The European Union (EU) has advised Botswana to work on a raft of measures in order for it to fully take advantage of the Economic Partnership Agreement (EPA) that was penned some few years back.
The country, which heavily relies on the mining sector, has been guaranteed unlimited markets access for its goods in Europe, but has not been able to use the gesture from world’s top market.
Head of European Delegation in Botswana and SADC, Paul Malin, said the country needs to build capacity, diversify its economy and move away from protectionism.
“The market is there. It is a matter of capacity. The biggest problem Botswana has is diversifying from beef and diamonds,” Malin said this week, ahead of his departure to Mozambique where he will resume new assignment.
There have been capacity concerns since the country and some of its peers in the SADC-EPA negotiating group initialled the agreement that scrapped most of the levies, including 8 percent that was charged on Botswana goods entering the EU.
But Botswana has mainly been exporting beef to the European market although the deal allows the country to sell other goods.
On the opposite, there are several European companies operating in the country across the financial services sector to diamond industry.
Malin has suggested for Botswana to be successful in reaching the EU market, it should look at the regional market first. This will also help in the regional integration as part of the SADC Free Trade Area (FTA).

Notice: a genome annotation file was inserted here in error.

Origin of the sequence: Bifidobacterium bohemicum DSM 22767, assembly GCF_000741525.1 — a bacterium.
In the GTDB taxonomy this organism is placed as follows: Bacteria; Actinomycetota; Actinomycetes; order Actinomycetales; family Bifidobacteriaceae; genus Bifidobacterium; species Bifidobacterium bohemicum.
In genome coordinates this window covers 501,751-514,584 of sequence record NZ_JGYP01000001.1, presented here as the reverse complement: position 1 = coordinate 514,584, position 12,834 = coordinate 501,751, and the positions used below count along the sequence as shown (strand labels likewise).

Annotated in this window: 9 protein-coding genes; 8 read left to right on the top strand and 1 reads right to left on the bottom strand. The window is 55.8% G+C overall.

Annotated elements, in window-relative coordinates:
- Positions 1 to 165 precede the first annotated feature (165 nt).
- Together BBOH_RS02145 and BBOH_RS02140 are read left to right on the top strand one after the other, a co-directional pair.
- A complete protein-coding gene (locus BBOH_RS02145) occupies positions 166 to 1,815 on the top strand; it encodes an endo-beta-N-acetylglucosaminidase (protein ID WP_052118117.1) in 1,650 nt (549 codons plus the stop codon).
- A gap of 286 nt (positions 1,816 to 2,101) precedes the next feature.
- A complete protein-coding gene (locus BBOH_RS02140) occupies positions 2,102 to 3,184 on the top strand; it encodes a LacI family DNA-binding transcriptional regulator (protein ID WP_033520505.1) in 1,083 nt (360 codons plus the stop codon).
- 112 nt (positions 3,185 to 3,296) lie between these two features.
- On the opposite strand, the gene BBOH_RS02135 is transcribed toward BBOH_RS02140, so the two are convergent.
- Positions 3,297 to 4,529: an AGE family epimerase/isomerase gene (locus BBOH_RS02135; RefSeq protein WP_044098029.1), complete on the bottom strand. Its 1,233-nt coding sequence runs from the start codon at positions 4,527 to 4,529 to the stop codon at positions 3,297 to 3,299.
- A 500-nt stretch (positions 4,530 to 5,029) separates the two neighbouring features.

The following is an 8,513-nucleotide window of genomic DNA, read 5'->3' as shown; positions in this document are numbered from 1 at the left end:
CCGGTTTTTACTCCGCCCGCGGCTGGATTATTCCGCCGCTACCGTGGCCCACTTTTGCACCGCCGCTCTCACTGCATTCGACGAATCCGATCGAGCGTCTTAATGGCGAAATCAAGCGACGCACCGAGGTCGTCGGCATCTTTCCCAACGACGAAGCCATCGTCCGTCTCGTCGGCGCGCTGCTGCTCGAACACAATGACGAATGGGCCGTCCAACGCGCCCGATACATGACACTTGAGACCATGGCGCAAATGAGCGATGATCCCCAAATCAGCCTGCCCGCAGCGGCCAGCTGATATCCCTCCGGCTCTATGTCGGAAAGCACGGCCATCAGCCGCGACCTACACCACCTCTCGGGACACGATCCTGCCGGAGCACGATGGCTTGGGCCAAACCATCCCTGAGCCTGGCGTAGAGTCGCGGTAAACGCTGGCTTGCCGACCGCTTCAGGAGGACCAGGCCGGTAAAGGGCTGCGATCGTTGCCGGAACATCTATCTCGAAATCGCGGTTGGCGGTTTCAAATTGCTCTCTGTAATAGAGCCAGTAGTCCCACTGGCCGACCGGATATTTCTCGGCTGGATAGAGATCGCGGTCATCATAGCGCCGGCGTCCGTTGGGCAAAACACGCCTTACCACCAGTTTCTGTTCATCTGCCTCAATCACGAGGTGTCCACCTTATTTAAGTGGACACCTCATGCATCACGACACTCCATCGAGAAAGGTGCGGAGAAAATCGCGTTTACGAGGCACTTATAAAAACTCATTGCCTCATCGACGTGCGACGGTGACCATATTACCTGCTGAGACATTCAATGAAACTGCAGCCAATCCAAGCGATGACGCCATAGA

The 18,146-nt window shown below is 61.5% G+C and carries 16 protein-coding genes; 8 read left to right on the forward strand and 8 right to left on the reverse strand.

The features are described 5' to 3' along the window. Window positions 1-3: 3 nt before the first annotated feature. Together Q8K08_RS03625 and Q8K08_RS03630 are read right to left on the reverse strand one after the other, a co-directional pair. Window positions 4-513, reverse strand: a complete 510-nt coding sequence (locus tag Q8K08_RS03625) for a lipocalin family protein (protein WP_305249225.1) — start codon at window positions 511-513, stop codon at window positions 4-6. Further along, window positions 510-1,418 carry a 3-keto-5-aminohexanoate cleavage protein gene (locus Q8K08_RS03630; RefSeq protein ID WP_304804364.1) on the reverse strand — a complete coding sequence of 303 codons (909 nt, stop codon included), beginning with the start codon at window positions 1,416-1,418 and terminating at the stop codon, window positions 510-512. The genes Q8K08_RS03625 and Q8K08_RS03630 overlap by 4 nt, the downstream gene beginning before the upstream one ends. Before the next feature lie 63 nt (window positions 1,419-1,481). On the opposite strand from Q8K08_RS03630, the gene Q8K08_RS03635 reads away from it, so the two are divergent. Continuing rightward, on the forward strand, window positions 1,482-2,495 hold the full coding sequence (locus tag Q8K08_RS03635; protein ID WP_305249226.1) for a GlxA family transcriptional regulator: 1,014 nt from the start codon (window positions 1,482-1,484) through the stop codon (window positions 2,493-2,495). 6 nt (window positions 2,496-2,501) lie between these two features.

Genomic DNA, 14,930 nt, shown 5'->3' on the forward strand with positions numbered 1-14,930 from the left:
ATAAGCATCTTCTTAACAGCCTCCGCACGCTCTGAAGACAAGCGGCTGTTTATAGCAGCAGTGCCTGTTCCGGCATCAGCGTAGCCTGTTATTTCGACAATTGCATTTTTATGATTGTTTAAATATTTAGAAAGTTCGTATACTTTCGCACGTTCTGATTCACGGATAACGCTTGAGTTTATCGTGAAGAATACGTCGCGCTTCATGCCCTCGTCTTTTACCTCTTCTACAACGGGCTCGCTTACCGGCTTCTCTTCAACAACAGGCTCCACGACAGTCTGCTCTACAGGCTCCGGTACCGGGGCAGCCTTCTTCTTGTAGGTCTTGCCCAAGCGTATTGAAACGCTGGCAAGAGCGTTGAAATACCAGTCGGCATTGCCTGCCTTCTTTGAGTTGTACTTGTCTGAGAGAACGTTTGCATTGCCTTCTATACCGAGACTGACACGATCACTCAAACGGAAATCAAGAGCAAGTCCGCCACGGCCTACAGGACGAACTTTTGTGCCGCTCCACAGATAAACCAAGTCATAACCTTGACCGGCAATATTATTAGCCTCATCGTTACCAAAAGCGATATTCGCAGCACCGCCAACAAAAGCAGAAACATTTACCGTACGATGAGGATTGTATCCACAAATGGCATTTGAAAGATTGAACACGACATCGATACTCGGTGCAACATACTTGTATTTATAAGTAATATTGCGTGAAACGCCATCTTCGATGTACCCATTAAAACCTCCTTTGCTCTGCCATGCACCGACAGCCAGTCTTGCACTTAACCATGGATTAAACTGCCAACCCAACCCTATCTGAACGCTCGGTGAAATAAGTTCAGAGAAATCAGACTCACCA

“What Botswana needs is to export into the regional (SACU) market first and then the international markets (Europe),” advised Malin.
“The problem is getting the ability to trade. You can not only rely on the domestic economy and also have to be competitive.”
In a bid to improve capacity, Malin said the EU had previously worked with Botswana Confederation and Commerce Industry and Manpower (BOCCIM) and Botswana Exporters and Manufactures Association (BEMA).
The idea was to help them export with the help of Centre for the Development of Enterprise (CDE), another EU sponsored agency.
The other difficulty facing Botswana, Malin said, is that the country is a fairly protected market adding that a considerable shift needs to ‘take place’ in order to be more open.
The world largest rough diamond producer has also been faulted for not being an easy place to establish businesses with a regulatory environment that needed to be made cheaper.
“There are lots of things that need to be put right and Botswana is recognising that.”
The EPA, which will level the trading field between ACP countries and EU in line with WTO rules, is about to be concluded although other group members are still reluctant.
South Africa is the remaining stumbling block to the signing of full EPA as it makes it difficult to implement the new trade regime without the participation of Africa’s largest economy.
South Africa has had its own agreement with the EU under The Trade, Development and Co-operation Agreement (TDCA) and its argument was to protect its fledging manufacturing and BEE based companies.
Malin, however, said it seems Botswana’s neighbour will come on board.
“They have said so,” he said when asked if South Africa will be part of the agreement.
“There has been change of attitude from South Africa. The EU shows flexibility in areas that could benefit South Africa. The agreement is on sight,” he added.
Namibia, which has historical trade ties, is also suspicious of the EPA, but Malin hoped the problem the country has will be dealt with.